Among the ranks of those competing at the 1979 World Junior Figure Skating Championships in Augsburg, West Germany, were four future World Champions: Elaine Zayak of the U.S., who also won the 1979 World Junior title; Alexandr Fadeev of the Soviet Union; Sergei Ponomarenko of the Soviet Union (at the time with partner Tatiana Durasova); and Lloyd Eisler of Canada (at the time with partner Lorri Baier). Ponomarenko would go on to become the most decorated of the four and ultimately claim three World titles, four European titles, and Olympic gold in 1992 in Albertville, France, with partner and wife Marina Klimova.
It is always interesting when a pin is unusual or different; and although the reasons for a difference may not always be exceptional, they are nonetheless interesting. Such is the case with the pin issued for the 1979 World Junior Championships. First, the shape is unusual—a tapered square with gracefully rounded corners. Second, it features an unusual element with a criss-cross pattern that most outside of Augsburg would not recognize. Is the shape a pineapple, an artichoke, a tennis racket, an antenna of some sort … perhaps a pinecone? Third, the arrangement of the type—”World Junior Figure Skating Championships 1979″—along the top edge of the pin breaks tradition since content that “snakes” to the shape of a pin is typically only seen on those that are circular. Where the pin falls short is in quality. The epoxy-covered souvenir typically exhibits production flaws, such as tiny bubbles, in the surface.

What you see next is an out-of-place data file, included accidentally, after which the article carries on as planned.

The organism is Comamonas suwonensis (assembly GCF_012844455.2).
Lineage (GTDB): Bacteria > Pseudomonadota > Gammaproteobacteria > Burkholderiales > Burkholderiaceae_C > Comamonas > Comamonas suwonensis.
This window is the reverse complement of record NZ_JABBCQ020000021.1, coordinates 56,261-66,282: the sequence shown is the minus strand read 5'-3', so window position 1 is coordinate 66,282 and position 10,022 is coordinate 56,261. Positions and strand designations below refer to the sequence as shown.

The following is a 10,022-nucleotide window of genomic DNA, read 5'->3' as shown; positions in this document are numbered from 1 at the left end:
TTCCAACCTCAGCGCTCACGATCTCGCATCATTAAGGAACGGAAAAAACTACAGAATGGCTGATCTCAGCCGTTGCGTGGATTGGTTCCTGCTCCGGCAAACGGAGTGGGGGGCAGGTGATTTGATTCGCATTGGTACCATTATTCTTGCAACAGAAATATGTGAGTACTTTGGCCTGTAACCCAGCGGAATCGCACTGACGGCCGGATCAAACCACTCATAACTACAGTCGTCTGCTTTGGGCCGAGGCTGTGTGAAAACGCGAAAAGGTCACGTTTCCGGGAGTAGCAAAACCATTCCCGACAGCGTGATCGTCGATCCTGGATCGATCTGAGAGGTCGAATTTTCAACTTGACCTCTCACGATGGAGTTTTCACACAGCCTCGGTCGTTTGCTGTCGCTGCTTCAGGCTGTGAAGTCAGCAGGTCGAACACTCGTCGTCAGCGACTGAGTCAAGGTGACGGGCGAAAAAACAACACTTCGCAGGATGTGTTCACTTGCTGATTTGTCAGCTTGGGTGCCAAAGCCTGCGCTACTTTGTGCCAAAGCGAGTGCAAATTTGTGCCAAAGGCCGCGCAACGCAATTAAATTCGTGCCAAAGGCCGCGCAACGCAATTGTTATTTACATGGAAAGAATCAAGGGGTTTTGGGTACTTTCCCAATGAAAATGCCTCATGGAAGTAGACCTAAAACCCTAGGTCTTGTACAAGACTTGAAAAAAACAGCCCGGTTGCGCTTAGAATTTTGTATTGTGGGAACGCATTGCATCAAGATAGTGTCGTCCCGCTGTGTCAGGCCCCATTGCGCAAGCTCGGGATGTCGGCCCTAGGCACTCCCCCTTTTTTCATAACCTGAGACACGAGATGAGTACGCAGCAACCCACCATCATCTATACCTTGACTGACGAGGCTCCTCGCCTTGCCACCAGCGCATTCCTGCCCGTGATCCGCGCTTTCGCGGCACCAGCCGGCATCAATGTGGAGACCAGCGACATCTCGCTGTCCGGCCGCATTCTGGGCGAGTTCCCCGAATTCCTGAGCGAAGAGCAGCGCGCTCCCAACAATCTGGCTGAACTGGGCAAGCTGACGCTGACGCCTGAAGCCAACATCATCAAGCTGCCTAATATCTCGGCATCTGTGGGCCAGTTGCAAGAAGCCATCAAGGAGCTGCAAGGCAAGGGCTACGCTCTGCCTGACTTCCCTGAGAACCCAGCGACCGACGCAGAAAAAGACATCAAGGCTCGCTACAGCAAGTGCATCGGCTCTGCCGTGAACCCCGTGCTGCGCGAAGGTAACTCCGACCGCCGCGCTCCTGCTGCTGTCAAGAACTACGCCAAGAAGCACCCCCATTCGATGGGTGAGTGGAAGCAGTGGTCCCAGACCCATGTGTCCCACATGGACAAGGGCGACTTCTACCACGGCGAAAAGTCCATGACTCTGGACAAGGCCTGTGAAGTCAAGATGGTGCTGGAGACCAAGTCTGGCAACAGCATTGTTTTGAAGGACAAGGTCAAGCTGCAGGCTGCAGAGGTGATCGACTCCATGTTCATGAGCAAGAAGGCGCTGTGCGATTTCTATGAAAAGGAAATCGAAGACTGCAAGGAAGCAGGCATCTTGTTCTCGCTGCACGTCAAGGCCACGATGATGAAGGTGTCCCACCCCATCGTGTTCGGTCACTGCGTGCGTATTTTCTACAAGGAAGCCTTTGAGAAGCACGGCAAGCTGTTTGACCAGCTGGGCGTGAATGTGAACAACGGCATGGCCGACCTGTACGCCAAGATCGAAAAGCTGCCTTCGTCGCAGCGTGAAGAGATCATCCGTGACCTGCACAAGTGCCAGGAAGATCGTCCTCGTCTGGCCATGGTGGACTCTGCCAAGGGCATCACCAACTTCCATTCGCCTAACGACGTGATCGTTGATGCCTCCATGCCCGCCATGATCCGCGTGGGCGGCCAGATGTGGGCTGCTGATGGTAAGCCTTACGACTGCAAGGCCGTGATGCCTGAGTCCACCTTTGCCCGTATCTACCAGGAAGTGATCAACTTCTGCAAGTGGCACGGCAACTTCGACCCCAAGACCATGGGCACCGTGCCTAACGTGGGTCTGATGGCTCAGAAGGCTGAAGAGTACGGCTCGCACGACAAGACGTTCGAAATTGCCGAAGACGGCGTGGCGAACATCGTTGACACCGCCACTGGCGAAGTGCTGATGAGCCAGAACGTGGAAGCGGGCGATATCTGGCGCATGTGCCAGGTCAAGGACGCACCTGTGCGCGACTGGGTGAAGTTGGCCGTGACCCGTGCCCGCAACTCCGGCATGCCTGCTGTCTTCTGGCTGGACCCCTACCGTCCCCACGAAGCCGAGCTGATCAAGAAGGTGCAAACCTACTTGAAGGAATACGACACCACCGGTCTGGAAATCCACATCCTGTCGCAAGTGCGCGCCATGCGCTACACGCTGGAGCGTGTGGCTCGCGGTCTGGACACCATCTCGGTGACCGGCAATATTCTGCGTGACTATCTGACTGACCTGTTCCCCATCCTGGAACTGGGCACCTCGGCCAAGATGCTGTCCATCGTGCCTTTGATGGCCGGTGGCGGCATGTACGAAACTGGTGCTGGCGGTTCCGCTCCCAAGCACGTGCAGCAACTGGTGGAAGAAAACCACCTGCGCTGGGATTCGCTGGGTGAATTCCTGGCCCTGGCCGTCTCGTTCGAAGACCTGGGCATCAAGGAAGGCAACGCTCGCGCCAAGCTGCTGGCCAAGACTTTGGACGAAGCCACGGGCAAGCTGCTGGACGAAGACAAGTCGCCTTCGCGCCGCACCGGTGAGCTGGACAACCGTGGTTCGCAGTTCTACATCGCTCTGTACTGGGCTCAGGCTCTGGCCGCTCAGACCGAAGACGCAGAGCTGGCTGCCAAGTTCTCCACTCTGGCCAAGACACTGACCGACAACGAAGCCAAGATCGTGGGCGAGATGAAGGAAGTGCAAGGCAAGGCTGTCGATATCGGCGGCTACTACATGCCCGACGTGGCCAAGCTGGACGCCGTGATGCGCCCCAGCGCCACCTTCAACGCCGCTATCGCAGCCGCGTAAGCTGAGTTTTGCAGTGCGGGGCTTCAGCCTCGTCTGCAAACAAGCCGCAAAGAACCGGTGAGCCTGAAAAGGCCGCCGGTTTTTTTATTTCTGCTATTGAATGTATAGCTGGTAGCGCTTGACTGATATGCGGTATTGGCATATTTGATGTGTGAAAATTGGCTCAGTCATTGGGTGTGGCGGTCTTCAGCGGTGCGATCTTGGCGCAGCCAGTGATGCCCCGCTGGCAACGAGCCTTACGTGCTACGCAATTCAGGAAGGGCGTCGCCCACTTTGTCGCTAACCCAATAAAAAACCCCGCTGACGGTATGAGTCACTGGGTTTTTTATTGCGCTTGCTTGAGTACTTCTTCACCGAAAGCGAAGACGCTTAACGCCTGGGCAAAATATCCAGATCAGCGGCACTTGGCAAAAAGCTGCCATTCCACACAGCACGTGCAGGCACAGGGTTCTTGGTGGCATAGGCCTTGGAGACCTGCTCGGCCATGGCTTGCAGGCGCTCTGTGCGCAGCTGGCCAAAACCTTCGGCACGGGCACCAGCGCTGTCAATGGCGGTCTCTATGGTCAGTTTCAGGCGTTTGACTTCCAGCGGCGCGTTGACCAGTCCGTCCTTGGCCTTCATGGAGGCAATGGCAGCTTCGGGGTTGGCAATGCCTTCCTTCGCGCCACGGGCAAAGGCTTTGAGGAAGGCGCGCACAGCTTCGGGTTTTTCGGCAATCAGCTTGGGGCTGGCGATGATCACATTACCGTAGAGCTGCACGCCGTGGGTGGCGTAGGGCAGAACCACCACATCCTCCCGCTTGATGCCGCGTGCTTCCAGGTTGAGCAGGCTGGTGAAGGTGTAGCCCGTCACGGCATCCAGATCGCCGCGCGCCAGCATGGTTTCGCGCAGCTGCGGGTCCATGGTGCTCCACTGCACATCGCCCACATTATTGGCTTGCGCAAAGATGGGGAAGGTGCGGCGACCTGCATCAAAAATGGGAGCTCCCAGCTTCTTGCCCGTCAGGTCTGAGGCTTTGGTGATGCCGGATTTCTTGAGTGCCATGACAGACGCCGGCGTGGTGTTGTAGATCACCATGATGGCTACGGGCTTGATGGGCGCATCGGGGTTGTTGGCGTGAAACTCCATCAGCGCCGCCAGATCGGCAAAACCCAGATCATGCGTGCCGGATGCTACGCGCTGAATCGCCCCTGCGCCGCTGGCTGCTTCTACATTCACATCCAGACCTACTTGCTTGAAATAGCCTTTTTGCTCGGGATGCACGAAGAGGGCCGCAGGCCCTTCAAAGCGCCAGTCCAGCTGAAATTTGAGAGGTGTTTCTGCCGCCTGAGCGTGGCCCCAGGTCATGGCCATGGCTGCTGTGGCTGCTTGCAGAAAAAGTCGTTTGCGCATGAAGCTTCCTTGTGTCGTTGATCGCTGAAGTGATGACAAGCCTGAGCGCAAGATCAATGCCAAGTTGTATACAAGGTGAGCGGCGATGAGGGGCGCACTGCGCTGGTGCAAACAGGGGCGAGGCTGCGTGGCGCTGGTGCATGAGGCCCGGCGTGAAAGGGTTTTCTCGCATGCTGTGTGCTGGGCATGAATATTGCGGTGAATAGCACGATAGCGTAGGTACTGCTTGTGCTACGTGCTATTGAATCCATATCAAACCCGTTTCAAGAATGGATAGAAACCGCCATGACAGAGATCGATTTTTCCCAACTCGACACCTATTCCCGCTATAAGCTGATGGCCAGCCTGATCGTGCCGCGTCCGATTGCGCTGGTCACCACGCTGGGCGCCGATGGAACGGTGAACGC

It is always interesting when a pin is unusual or different; and although the reasons for a difference may not always be exceptional, they are nonetheless interesting.
But beneath the lowly epoxy lies a colorful design, even though time has not been kind to the original white color used, which today will almost always show heavy yellowing. Accenting the pin is a world globe executed in green and a silver skate blade that stands prominently just below the center line of the pin. The bottom of the pin is anchored by the event location, “Augsburg,” which also snakes to the shape of the pin. When compared with other pins issued for World Junior Championships in the era, the 1979 pin is large, measuring approximately 1-1/2″ x 1-1/2″ (3.8 cm x 3.8 cm).
And what of that mysterious shape with the criss-cross pattern? After some internet sleuthing, it is revealed to be none other than a Zirbelnuss, or pinecone, and is the coat of arms of the city of Augsburg. For trivia lovers: the Zirbelnuss is shown in the “closed” position.
Enjoy It’s a Zirbelnuss. 1979.
1979 World Junior Championships Gallery
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